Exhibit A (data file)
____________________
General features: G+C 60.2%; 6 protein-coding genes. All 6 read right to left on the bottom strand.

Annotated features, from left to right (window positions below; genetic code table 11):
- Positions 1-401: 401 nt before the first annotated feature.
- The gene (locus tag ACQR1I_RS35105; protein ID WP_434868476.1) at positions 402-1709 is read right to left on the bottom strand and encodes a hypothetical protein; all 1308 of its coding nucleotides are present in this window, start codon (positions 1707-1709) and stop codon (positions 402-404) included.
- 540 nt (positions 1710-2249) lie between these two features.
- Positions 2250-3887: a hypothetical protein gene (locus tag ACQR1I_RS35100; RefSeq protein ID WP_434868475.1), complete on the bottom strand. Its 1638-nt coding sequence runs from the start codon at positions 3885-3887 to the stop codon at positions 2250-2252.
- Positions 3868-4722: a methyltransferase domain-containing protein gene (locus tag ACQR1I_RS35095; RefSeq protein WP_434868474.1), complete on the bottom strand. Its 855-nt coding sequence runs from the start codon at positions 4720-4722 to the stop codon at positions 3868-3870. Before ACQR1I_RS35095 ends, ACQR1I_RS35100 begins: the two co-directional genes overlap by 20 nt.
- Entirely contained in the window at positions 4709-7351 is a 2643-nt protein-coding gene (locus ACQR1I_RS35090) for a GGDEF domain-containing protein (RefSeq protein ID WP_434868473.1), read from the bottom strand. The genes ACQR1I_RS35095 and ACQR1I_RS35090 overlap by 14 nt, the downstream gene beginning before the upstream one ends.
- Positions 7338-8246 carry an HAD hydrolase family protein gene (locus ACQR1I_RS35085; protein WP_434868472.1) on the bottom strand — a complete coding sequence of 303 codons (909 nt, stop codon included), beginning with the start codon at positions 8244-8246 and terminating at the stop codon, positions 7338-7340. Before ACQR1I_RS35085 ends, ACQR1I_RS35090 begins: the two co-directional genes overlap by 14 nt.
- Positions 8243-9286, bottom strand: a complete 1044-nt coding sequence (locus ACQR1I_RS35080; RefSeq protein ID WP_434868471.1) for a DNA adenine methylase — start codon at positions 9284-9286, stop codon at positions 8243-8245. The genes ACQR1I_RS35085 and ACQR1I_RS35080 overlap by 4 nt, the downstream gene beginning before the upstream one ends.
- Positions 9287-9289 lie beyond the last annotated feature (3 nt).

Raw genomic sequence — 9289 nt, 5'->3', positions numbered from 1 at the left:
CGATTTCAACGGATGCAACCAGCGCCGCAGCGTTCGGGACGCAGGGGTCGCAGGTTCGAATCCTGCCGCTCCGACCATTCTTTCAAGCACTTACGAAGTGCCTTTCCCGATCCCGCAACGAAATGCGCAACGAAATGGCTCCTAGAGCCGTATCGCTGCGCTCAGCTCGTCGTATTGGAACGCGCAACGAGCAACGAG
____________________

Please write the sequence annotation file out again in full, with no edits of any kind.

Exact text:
General features: G+C 60.2%; 6 protein-coding genes. All 6 read right to left on the bottom strand.

Annotated features, from left to right (window positions below; genetic code table 11):
- Positions 1-401: 401 nt before the first annotated feature.
- The gene (locus tag ACQR1I_RS35105; protein ID WP_434868476.1) at positions 402-1709 is read right to left on the bottom strand and encodes a hypothetical protein; all 1308 of its coding nucleotides are present in this window, start codon (positions 1707-1709) and stop codon (positions 402-404) included.
- 540 nt (positions 1710-2249) lie between these two features.
- Positions 2250-3887: a hypothetical protein gene (locus tag ACQR1I_RS35100; RefSeq protein ID WP_434868475.1), complete on the bottom strand. Its 1638-nt coding sequence runs from the start codon at positions 3885-3887 to the stop codon at positions 2250-2252.
- Positions 3868-4722: a methyltransferase domain-containing protein gene (locus tag ACQR1I_RS35095; RefSeq protein WP_434868474.1), complete on the bottom strand. Its 855-nt coding sequence runs from the start codon at positions 4720-4722 to the stop codon at positions 3868-3870. Before ACQR1I_RS35095 ends, ACQR1I_RS35100 begins: the two co-directional genes overlap by 20 nt.
- Entirely contained in the window at positions 4709-7351 is a 2643-nt protein-coding gene (locus ACQR1I_RS35090) for a GGDEF domain-containing protein (RefSeq protein ID WP_434868473.1), read from the bottom strand. The genes ACQR1I_RS35095 and ACQR1I_RS35090 overlap by 14 nt, the downstream gene beginning before the upstream one ends.
- Positions 7338-8246 carry an HAD hydrolase family protein gene (locus ACQR1I_RS35085; protein WP_434868472.1) on the bottom strand — a complete coding sequence of 303 codons (909 nt, stop codon included), beginning with the start codon at positions 8244-8246 and terminating at the stop codon, positions 7338-7340. Before ACQR1I_RS35085 ends, ACQR1I_RS35090 begins: the two co-directional genes overlap by 14 nt.
- Positions 8243-9286, bottom strand: a complete 1044-nt coding sequence (locus ACQR1I_RS35080; RefSeq protein ID WP_434868471.1) for a DNA adenine methylase — start codon at positions 9284-9286, stop codon at positions 8243-8245. The genes ACQR1I_RS35085 and ACQR1I_RS35080 overlap by 4 nt, the downstream gene beginning before the upstream one ends.
- Positions 9287-9289 lie beyond the last annotated feature (3 nt).

Raw genomic sequence — 9289 nt, 5'->3', positions numbered from 1 at the left:
CGATTTCAACGGATGCAACCAGCGCCGCAGCGTTCGGGACGCAGGGGTCGCAGGTTCGAATCCTGCCGCTCCGACCATTCTTTCAAGCACTTACGAAGTGCCTTTCCCGATCCCGCAACGAAATGCGCAACGAAATGGCTCCTAGAGCCGTATCGCTGCGCTCAGCTCGTCGTATTGGAACGCGCAACGAGCAACGAG